Power from Rubber Drives Odd Engine (Jul, 1939)
Power from Rubber Drives Odd Engine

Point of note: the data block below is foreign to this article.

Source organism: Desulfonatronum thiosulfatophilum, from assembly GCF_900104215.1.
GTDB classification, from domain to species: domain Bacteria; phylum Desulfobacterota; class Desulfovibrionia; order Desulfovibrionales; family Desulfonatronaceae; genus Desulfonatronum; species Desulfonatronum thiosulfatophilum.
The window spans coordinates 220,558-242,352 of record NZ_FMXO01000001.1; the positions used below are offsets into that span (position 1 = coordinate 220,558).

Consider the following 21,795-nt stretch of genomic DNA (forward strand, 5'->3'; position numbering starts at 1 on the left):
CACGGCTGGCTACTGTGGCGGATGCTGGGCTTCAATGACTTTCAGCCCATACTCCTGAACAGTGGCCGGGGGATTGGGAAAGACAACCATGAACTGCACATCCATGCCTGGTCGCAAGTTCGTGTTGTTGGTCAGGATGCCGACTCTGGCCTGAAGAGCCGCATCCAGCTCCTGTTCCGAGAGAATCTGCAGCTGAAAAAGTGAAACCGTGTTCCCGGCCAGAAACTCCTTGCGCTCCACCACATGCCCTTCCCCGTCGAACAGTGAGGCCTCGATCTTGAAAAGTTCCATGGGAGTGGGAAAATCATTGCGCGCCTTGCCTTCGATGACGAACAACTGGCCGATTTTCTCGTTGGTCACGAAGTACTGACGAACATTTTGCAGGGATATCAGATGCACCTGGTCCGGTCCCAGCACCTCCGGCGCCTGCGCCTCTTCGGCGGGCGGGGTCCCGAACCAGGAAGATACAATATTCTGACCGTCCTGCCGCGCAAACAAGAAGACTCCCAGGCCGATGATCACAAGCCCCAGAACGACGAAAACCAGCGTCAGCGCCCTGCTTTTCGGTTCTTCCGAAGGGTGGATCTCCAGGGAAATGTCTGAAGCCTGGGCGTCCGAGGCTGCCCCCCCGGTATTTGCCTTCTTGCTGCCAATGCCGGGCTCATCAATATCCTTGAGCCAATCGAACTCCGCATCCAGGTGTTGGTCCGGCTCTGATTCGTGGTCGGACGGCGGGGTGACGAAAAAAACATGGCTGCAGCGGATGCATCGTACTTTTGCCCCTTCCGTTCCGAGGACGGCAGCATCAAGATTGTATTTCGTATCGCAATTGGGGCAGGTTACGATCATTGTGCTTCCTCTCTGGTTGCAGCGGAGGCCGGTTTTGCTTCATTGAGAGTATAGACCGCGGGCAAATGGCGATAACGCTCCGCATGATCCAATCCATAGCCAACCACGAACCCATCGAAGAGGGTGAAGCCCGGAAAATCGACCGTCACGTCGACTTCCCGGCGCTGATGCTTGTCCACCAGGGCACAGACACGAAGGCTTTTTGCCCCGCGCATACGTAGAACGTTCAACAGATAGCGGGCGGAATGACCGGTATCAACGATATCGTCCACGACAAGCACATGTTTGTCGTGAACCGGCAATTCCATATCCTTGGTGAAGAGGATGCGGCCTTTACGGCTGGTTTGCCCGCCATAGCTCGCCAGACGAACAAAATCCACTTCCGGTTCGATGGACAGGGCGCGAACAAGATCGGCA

A “rubber pendulum,” operating as a scientific curiosity at the National Bureau of Standards, demonstrates a novel way of making heat do work. Supported on knife edges, a pendulum bar topped by brass weights can rock as far from the vertical as the tension of rubber bands, restraining its , lower end, will permit. Warmth from a radiant heater makes the rubber exhibit its unusual property of contracting under heat, instead of expanding as most substances do, and the shrinking bands pull the pendulum upright. At this point a sheet-metal shield screens them from the heat, and they relax. The momentum of the pendulum carries it over to the other side, where the process is repeated, and it continues to swing back and forth. A steam engine, which likewise transforms heat into mechanical energy, simply uses another working substanceâ€”steamâ€”instead of rubber. In theory, a “heat engine” could employ any substance that expands or contracts with temperature changes.